WASHINGTON _ Democrats here are starting to pound the drumsof doom about the potential adverse effects of the HouseRepublicans' Contract with America on federal research anddevelopment spending. They say massive cuts for non-defensediscretionary spending _ including the National Institutes ofHealth's (NIH) hefty $11 billion plus budget _ loom on the horizon.
Rep. George Brown (D-Calif.) released an analysis on Wednesdayprojecting that total federal funding for research and developmentwill have to be slashed by 50 percent or more over the next fiveyears. That estimate is based on several critical assumptions,including full adoption of the contract's proposed middle class taxcut, unchanged defense spending (adjusted for inflation), noreductions in entitlement spending (Social Security, Medicare andMedicaid) and across-the-board (i.e., proportional) cuts in all non-defense discretionary programs.
Brown, the ranking Democratic member (formerly the chairman) ofthe House Science Committee, claimed the cuts would do "seriousdamage to the R & D infrastructure of the U.S."
According to an analysis done by the Democratic staff of the ScienceCommittee, the total cumulative reduction in federal spendingrequired to balance the budget, complies with mandated budget capsand pay for "Republican tax cuts" through 2002 exceeds $1.7 trillion.Using the assumptions listed above, annual federal research anddevelopment outlays _ which currently run about $72 billion peryear _ would need to decline to about $35 billion per year. Andthat's before adjusting for inflation.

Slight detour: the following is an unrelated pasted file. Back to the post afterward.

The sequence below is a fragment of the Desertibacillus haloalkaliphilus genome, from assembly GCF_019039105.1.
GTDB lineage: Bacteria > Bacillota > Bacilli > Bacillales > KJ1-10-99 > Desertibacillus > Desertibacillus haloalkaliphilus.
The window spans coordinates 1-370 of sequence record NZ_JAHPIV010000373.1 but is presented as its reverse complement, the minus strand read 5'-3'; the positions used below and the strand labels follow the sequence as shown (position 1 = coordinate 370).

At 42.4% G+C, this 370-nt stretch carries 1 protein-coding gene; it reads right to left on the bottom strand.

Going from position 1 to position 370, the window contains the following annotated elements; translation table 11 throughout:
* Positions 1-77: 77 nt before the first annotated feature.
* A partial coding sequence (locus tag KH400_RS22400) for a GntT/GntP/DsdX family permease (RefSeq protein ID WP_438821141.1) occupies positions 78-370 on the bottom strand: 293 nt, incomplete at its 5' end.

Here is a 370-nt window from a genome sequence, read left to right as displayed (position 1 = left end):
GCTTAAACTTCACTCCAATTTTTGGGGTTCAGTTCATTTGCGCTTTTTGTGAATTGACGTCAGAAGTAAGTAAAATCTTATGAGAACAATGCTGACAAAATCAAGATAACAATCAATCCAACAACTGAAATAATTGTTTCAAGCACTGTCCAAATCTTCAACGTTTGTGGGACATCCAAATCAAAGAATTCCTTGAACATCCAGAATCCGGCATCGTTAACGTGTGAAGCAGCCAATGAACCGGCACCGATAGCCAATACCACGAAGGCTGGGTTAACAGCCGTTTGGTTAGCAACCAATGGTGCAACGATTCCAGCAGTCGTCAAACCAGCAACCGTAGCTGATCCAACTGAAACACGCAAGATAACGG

Brown claims most of the cuts would come from areas such asacademic research, medical research and technology development."Technology innovation and scientific discovery in this country willdecline precipitously, and every American will be denied theenormous economic and social benefits that come from newknowledge and new American technologies," said Brown in aprepared statement.
Rep. Robert Walker (R-Pa.), chairman of the House ScienceCommittee, has been a strong supporter of basic research, though hehas said the private sector is the most fertile and efficient source oftechnological innovation. He has sharply criticized governmentprograms such as the Commerce Department's AdvancedTechnology Program, in which high-risk technology development ispromoted by federal dollars, calling it misguided "governmentalindustrial policy."
There's no evidence yet that Republicans will target the NIH forbudget cuts. Indeed, a $20 billion rescissions package to this year'sbudget subtracted a mere $70 million from the NIH's coffers. "Sure,the NIH emerged unscathed in the current round of cuts," Brownspokesman Tony Clark told BioWorld. "But next year, we need to cut$45 billion. Once you've squeezed everything out, you start makingthe really painful cuts."
However, it's unlikely that cuts in non-defense discretionaryspending will be proportional, if they are made. Republicans likelywill target specific programs and agencies, rather than proposingacross-the-board cuts. Further, the future of a middle class tax cut isdecidedly unclear. Earlier this week, Rep. John Porter (R-Ill.),chairman of the House Appropriations Subcommittee that authorizesNIH funds, said he did not believe a tax cut would be enacted. He'salso a staunch supporter of biomedical research.
Clark told BioWorld that Brown's goal in releasing his budgetaryanalysis (which was based on figures from the Congressional BudgetOffice and the Department of Treasury) was to point out that hardchoices lay ahead for Americans. "If we don't reform the entitlementsprograms in this country, there will be an enormous decline in federalR & D spending," said Clark. "The public needs to wake up to thefact that some very difficult choices are going to have to be madehere. n
-- Lisa Piercey Washington Editor
(c) 1997 American Health Consultants. All rights reserved.